Throw Away that Hotel Soap
June 17, 2011
Imagine you live in a disease-ridden third world country with hardly any access to healthcare. What's the best thing you can do?
Wash your hands with soap. If you have any.
Soap from most hotels is typically thrown away and replaced each day, even though the average bar has only been used once. Each day, 2.6 million bars of soap go from hotels to landfills in the United States alone. It struck a young Ugandan native living in Atlanta, GA that all this excess, wasted soap just might help save a few lives if delivered to where it was most needed. And so, in 2009, Derreck Kayongo enlisted the aid of a few hotels in downtown Atlanta to start collecting it. Funded by donations, his nonprofit Global Soap Project now does exactly what he envisioned: sends free soap to African nations where it's needed most.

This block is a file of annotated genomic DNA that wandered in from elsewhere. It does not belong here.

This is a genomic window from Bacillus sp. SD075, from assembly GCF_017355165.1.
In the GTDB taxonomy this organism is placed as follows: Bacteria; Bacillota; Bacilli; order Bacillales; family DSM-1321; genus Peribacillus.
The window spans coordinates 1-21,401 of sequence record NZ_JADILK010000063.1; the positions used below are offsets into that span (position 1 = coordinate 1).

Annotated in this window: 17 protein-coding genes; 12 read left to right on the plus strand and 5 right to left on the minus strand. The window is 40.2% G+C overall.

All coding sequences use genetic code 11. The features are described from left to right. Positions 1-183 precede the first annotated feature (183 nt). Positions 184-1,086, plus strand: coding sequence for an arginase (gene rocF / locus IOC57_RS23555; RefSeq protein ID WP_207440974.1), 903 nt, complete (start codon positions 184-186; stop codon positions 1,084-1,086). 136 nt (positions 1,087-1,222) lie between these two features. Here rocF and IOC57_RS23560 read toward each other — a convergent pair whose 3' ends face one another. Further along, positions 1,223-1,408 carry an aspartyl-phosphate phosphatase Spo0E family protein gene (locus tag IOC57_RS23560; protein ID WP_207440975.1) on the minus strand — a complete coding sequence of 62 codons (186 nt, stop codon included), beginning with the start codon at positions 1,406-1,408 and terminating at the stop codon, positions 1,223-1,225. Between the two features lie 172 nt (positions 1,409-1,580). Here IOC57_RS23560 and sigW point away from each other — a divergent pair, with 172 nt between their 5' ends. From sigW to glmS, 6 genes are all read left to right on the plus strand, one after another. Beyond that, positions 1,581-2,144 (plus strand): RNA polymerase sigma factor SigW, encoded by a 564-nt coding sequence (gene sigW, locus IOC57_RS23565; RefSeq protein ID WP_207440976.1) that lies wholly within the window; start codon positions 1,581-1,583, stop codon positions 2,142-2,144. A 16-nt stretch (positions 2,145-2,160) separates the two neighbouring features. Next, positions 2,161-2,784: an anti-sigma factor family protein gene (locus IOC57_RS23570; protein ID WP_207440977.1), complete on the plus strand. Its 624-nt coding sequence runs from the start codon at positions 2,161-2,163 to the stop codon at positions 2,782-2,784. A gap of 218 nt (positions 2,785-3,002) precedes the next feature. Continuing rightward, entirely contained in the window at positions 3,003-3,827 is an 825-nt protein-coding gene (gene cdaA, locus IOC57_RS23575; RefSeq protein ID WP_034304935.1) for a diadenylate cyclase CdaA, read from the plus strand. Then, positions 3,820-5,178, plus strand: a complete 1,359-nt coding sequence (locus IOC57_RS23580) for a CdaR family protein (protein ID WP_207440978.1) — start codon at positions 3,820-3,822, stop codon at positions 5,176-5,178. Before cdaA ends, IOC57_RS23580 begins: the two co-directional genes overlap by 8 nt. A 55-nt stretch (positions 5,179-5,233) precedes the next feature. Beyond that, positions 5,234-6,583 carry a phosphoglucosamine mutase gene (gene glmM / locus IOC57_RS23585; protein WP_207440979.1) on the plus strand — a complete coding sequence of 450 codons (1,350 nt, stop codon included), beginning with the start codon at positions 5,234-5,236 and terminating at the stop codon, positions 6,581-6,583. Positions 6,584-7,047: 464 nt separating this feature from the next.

Many hotels across the United States and Canada now save their discarded soap, and the Global Soap Project picks it up, recycles it into clean, new bars, and delivers it to Africa. There's no clear way to estimate the health benefits, but basic hygiene has long been a first line of defense in developing nations.
Skeptoid offers Mr. Kayongo a heartfelt "Well done, sir."
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